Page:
Religion anchors everything in the CW’s Jane the Virgin. From the minute Jane’s grandmother Alba confronts her with a flower symbolizing her virginity, Jane is on a careening cliff to maintain that virginity till marriage. Watching a show with a devout Catholic Latina character is rare, and the show’s been both praised and taken to task for its depiction. On Catholic Answers, a religious message board, a user by the name of lvcabbie declared Jane the Virgin a “farce designed to belittle the Virgin Mary and the Immaculate Conception.” The depiction of Catholicism has certainly transformed throughout the show’s three seasons. And even though Jane lost her V-card, her religious beliefs hover over the show, kinda like God Himself. In the wake of its impending return from winter hiatus on January 23rd, where does this leave Jane’s ardent, albeit at times tongue-in-cheek, Catholic upbringing?

Jane the Virgin’s biggest detractors point to its fallback on conservative Catholic presentations of chastity and virginity.  Jane’s unspoken symbol is the white flower Alba gives her at age nine. Meant to represent her own “flower,” Alba implies that to crush it makes Jane impure in God’s eyes. As Jessica Valenti says in The Purity Myth, this fear is a common tactic in conservative abstinence-only sex education, often demonstrated with items like flowers or tape. Self-confessed “cradle Catholic” Isis Melton says she identifies with Alba’s attempts at safeguarding her granddaughter’s virginity. “My Abuela Melendez worked in Catholic guilt like Lin-Manuel Miranda works in composing music…Little did she know I already had health class in middle school.”

Jane’s chastity is motivated by fear and it is this sort of soul blackmail and religious rigmarole that’s a key factor in people losing and/or leaving the Faith. Alba acts as a stand-in for God, falling back on outdated stereotypes that people use to keep young women from making their own decisions regarding sex and love. It’s why many scenes — before Jane is married and actually has sex — have Jane use her grandmother and the flower as a metaphorical cold shower.

My Abuela Melendez worked in Catholic guilt like Lin-Manuel Miranda works in composing music… Little did she know I already had health class in middle school.”

There are many reasons to remain abstinent, several involving religion and familial expectations. The mere fact that Jane is a virgin over 21 alerts the audience of both her religious upbringing and deep-seated morality. The CDC says the average American loses their virginity around age 17, with around 5% of virgins over 25. Alicia Cohn of Christianity Today argues Jane’s fears belittle late-in-life virgins, “When abstinent adults can’t offer a compelling explanation for why, at some point we’re going to have a hard time with the why not.” As the series has progressed, Jane’s come up with various reasons “why not” — from it being the wrong time, the wrong guy, or that she’s so close to marriage (why not get to the finish line?) These arguments work for Jane despite still being rooted in her religious fear.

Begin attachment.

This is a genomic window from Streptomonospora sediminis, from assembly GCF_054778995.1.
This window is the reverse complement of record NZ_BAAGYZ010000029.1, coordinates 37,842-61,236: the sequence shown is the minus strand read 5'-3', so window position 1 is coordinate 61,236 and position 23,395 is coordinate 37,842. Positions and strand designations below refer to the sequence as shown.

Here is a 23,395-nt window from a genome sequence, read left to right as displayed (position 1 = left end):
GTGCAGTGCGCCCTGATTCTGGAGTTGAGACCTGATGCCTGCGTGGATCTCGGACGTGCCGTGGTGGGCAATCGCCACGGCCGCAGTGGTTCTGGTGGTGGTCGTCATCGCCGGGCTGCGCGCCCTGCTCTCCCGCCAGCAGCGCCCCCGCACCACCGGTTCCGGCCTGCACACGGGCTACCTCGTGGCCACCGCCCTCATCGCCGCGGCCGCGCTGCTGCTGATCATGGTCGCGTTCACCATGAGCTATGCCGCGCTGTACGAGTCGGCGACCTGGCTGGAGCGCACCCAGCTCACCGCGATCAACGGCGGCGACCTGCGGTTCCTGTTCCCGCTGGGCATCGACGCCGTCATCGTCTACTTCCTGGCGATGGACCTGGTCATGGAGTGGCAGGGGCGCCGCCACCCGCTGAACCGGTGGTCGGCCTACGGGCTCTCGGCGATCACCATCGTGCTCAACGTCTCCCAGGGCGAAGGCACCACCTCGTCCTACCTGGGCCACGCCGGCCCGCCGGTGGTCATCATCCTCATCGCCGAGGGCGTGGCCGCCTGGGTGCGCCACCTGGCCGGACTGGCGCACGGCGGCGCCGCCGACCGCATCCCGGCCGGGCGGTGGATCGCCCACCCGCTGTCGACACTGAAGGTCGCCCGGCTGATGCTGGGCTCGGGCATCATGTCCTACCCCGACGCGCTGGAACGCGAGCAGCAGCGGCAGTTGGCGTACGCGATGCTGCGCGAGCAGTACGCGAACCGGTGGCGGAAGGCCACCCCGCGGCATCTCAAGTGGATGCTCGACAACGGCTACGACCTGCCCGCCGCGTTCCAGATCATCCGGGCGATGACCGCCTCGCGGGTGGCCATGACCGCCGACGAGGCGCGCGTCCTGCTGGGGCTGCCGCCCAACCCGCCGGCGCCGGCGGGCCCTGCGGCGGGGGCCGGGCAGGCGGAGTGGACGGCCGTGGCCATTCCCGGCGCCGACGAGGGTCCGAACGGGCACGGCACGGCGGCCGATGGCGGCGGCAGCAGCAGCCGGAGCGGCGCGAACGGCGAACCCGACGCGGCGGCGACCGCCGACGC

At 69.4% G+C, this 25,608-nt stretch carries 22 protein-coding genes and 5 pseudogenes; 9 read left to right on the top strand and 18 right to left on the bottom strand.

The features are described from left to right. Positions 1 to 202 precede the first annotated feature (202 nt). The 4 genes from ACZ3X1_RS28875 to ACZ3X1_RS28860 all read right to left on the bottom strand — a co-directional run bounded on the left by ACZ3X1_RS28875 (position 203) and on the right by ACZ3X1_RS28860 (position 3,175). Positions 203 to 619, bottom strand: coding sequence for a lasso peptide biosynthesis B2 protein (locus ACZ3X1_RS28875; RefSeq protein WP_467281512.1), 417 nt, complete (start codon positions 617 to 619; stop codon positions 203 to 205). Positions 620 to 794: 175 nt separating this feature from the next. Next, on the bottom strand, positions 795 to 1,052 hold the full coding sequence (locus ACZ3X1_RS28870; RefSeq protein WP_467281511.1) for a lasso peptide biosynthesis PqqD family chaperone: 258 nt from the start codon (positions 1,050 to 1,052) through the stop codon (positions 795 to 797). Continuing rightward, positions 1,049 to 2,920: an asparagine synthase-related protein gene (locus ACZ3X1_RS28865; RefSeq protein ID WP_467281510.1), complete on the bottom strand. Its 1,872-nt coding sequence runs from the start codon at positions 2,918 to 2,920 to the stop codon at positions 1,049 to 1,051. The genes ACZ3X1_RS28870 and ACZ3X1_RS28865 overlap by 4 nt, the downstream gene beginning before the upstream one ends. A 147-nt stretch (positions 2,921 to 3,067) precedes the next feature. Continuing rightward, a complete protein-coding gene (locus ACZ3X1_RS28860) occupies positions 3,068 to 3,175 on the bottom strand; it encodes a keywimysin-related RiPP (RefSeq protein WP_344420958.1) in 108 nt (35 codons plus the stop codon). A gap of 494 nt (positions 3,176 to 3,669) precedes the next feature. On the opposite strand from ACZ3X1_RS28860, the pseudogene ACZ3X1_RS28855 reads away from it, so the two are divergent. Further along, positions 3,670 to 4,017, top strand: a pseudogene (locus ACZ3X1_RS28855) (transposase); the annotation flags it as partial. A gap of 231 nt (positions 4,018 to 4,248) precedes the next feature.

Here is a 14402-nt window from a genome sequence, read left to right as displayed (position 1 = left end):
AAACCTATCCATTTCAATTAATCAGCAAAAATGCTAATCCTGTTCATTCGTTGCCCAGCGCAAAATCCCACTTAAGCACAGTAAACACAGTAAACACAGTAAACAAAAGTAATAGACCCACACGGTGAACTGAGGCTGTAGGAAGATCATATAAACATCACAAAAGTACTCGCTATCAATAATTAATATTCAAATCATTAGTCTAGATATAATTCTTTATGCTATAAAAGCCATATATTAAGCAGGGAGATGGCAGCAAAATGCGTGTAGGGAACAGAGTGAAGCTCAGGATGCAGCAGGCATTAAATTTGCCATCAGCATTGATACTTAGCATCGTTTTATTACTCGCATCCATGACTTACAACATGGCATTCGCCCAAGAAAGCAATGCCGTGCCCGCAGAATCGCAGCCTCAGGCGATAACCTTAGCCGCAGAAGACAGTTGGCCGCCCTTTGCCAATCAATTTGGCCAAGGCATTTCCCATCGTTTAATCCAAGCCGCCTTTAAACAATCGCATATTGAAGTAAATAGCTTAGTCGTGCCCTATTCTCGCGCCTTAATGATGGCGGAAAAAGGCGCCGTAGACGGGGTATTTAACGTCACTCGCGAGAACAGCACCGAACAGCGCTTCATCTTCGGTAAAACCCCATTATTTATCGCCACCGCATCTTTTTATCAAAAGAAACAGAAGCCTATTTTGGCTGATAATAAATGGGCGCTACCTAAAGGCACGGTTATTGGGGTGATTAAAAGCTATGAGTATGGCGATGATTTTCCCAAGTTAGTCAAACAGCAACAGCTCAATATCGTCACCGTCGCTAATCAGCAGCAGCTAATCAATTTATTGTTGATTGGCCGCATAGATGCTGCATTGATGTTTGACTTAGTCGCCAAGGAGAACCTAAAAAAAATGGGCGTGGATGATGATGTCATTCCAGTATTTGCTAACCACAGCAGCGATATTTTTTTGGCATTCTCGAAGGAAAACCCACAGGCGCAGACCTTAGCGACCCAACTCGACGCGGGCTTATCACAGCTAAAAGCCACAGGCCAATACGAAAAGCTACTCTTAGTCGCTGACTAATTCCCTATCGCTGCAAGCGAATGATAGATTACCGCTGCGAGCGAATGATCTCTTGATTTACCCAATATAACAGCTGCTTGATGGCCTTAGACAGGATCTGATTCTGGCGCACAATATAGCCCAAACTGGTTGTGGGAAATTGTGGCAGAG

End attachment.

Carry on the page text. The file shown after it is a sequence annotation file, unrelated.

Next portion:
In the very first episode, when Jane gets pregnant sans intercourse, she suffers the consequences of premarital sex without actually having done the deed. Melton says, “I remember my grandmother telling me in my teenage years that it was a sin to have sex before I was married and that God would know and punish me with a baby.” The show never treats Jane’s pregnancy, and her son Mateo, as a punishment though. In fact, many of the show’s strongest episodes involve discussions of pregnancy — from Jane and Petra’s fears of labor to Xiomara’s radically nonchalant abortion this past season. Though it falls back on a typical parental scare-tactic, Jane the Virgin reclaims the “virgin birth” for a new generation. Jane is an unchaste virgin. She knows about sex, writes about sex, and for what she doesn’t know, she has an active imagination. 

So Jane, in strict conservative Catholic terms, has a virgin birth, but certainly retains the “taint” of original sin through her sexual desires. The pushback (mostly from Catholic message boards and blogs such as Catholic Realist) feels like continued persecution of a woman’s desire for a healthy sex life. There’s a tacit awareness of Jane’s sexuality, but maintains her religious piety. If anything, a source of contention is Jane’s religion and sexuality defining her. Other characters, like Rafael, lack the connection to any source of religion; Rafael actively scorns it for the bizarre reason that his mother used a church for illegal dealings. In a way, this makes Jane a unique character — an adult virgin is rare, let alone one who isn’t stereotypically “ultra religious” in her logic. Now that her virginity is gone for good, the show can integrate her religion into her life, free of Biblical connotations.

Jane the Virgin ends up being a depiction of Catholicism for the modern era, blending real-life issues of sex and dating with the questions of wishing to abide by strict doctrine. The current Argentine Pope (the first-ever Latin American pontiff) has been more welcoming regarding the pressures of creating an idealized marriage that involves abstinence. He’s also acknowledged that childbirth is a whole different ballgame in a life of in-vitro fertilization. Papa Francisco’s tone is one of blind acceptance, a “if we can’t see it, it’s okay” mentality that Catholics are finding refreshing. With over 40% of the 1.2 billion Catholics in the world coming from Latin America, Jane the Virgin remains a positive depiction of religion in general with a strong, uncompromising heroine at its core.

Jane the Virgin returns after winter hiatus to its regular time slot: Mondays at 9 p.m. New episodes begin on January 23, 2017.